With lockdown continuing and time moving at a seemingly immeasurable speed, we’ve come again to continue with the self-isolation grab bag. With singles and EPs from across the genres this week, we hope you find something here that you enjoy. And, if you plan on sticking around, next week is an OST special.

Jay Park, Woo, Code Kunst – ‘ENGINE’

If there was ever a song that deserved a grander stage than it was given, “ENGINE” may just be it. Written as part of a LEVI Jeans campaign – no, seriously – the track, which features a reliable verse from Woo, a surprisingly good Jay Park hook and Code Kunst’s effortless knack for producing sonically diverse, intriguing cuts as he drifts between genres and styles, was confined to being an advertisement. Sure, the jeans themselves are comfortable, provide ample breathing room for legs and come in various different colours and sizes to make sure you look like the Belle of the Ball at all times, but do we really need one of the more succinctly produced songs of 2019 to tell us this?

Either way, with its catchy, horn-heavy refrain and fast-paced verses, “ENGINE” is a song that will guarantee you don’t lose steam when working from, or relaxing at home.

Simon Dominic – ‘DARKROOM: roomates only’

When it comes to the best of affecting, introspective pieces of music, DARKROOM: roommates only simply has to be in the conversation. Stripping back his confident bravado and facing his life struggles and depression head-on, Simon Dominic forms a striking, impactful EP which shows him not only as a musician of the highest-calibre, but one who is completely unafraid of using his releases as an outlet to rid himself of every single pent up emotion.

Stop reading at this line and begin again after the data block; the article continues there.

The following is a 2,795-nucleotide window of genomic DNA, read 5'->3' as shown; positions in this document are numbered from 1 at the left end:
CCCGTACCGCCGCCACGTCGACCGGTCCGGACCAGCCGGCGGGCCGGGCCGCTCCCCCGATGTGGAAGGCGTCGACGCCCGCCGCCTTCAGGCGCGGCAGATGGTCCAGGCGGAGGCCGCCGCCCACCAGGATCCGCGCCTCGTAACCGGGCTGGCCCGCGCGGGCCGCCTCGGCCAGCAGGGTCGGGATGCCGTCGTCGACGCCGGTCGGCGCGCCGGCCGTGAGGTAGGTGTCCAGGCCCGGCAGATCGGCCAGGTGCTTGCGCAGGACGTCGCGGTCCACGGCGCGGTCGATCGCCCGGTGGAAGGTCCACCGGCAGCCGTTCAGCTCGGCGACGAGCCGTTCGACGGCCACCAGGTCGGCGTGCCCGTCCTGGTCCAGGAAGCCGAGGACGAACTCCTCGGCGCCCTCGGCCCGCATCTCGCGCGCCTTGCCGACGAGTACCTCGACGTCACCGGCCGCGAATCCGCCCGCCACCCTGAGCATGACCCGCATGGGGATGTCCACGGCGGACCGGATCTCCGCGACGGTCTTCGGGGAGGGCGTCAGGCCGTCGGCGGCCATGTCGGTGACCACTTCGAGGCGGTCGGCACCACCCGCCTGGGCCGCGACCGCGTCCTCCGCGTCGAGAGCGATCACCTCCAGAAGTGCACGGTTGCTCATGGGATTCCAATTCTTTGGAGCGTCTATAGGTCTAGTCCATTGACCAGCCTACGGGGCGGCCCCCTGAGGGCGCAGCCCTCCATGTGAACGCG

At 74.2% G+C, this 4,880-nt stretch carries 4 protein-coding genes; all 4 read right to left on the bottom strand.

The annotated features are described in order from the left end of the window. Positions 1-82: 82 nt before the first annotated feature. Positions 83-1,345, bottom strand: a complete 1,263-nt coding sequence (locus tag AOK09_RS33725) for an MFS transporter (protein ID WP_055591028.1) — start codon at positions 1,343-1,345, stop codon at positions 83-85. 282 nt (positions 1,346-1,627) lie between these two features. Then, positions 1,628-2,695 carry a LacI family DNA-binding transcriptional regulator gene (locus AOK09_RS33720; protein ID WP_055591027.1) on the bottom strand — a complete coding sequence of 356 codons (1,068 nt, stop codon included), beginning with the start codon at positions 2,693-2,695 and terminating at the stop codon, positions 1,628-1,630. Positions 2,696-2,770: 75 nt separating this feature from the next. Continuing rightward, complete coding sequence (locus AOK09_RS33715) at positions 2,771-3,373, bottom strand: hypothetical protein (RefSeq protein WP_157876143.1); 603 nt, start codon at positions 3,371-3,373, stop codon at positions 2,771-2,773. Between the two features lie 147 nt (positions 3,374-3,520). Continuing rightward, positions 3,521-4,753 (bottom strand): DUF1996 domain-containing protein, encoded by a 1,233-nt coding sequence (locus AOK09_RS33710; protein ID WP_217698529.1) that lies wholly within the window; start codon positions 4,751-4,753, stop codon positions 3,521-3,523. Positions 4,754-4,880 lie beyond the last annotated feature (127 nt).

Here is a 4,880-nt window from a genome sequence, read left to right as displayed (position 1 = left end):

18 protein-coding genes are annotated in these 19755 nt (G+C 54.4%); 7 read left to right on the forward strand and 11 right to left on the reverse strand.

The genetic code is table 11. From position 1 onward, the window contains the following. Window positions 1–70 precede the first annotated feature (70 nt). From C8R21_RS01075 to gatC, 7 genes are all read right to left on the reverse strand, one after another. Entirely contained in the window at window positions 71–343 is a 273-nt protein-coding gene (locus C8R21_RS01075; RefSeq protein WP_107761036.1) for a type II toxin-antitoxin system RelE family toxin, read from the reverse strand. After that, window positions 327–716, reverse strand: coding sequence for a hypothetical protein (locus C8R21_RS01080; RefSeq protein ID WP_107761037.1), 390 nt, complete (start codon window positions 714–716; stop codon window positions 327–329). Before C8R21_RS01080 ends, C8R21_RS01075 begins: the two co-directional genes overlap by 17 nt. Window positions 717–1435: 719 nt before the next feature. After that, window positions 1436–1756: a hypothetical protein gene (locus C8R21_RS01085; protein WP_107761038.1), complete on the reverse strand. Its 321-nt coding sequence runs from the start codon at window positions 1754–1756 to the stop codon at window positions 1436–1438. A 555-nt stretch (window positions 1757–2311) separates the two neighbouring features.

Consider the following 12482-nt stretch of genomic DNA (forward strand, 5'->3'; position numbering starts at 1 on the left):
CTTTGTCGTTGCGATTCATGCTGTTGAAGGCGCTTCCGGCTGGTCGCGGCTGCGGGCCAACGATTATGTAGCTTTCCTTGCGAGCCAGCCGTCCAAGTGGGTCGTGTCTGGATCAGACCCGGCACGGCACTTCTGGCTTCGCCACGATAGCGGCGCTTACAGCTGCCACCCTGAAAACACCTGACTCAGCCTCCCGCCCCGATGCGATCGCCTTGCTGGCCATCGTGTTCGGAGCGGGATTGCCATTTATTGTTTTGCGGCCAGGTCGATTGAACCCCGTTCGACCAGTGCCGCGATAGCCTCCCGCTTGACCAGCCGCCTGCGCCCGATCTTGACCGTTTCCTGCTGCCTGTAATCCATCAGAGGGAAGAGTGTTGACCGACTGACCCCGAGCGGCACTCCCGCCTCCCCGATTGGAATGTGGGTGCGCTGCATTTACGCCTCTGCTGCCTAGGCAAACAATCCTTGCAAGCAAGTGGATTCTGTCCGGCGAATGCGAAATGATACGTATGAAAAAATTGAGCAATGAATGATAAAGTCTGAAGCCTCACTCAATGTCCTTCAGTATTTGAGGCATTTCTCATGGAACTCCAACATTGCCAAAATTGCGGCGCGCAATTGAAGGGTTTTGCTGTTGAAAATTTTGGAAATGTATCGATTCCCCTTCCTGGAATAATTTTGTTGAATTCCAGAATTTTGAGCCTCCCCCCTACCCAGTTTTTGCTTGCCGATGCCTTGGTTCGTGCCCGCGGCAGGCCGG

From the lyrically poignant “roommates only,” which favours short guitar loops and plodding percussion to give ample breathing room for Dominic’s scathing verses right to “demolition man,” an unrelenting reflection on his past and suicidal thoughts, all traces of the spunky, humorous bravado are stripped, replaced with highly-personal outcries and unwavering directness.

A therapeutic release for the ex-AOMG co-CEO, the jazz-infused beats and stings of traditional instrumentation add a comfortable, familiar instrumental bedding for the emotional lyricism to never feel overbearing, whilst the vocals – particularly impressive on “bathtub” – stay inexorable throughout. DARKROOM: roommates only is a masterstroke of an EP, and, whilst it mightn’t be the light-hearted, fun-centred release one may crave during such a time, it does serve up endless moments of affecting music that is tailor-made for those who are searching for sonic substance.

Heize, Giriboy – ‘We Don’t Talk Together’

Chart dominator Heize continued her successful run with “We Don’t Talk Together,” her collaborative effort with Giriboy and, in a producer role, BTS’s Suga. Reliant on an elastic beat and simple snaps to help carry the largely uninspiring first verse along, it does take until a honey-sweet self-harmonising pre-chorus and polished refrain for the song to truly erupt but when it does, it’s hard to resist. As it progresses, enlisted helper Giriboy does a more than solid job in his given spot, moulding his deep vocals to mesh with the lighter instrumentation effortlessly as the track continues its sticky, accessible progression.

There mightn’t be any huge climax or show-stopping moment, but Heize’s vocals help make sure the airy chorus has just enough about it to carry the offering to being worthy of repeat listens.

Kang Seungyoon – ‘Wild and Young’

Released back in 2013, before WINNER or their preceding survival programme, Kang Seungyoon somewhat burst onto the scene with “Wild and Young,” a peppy, rock-infused number with plenty of gusto.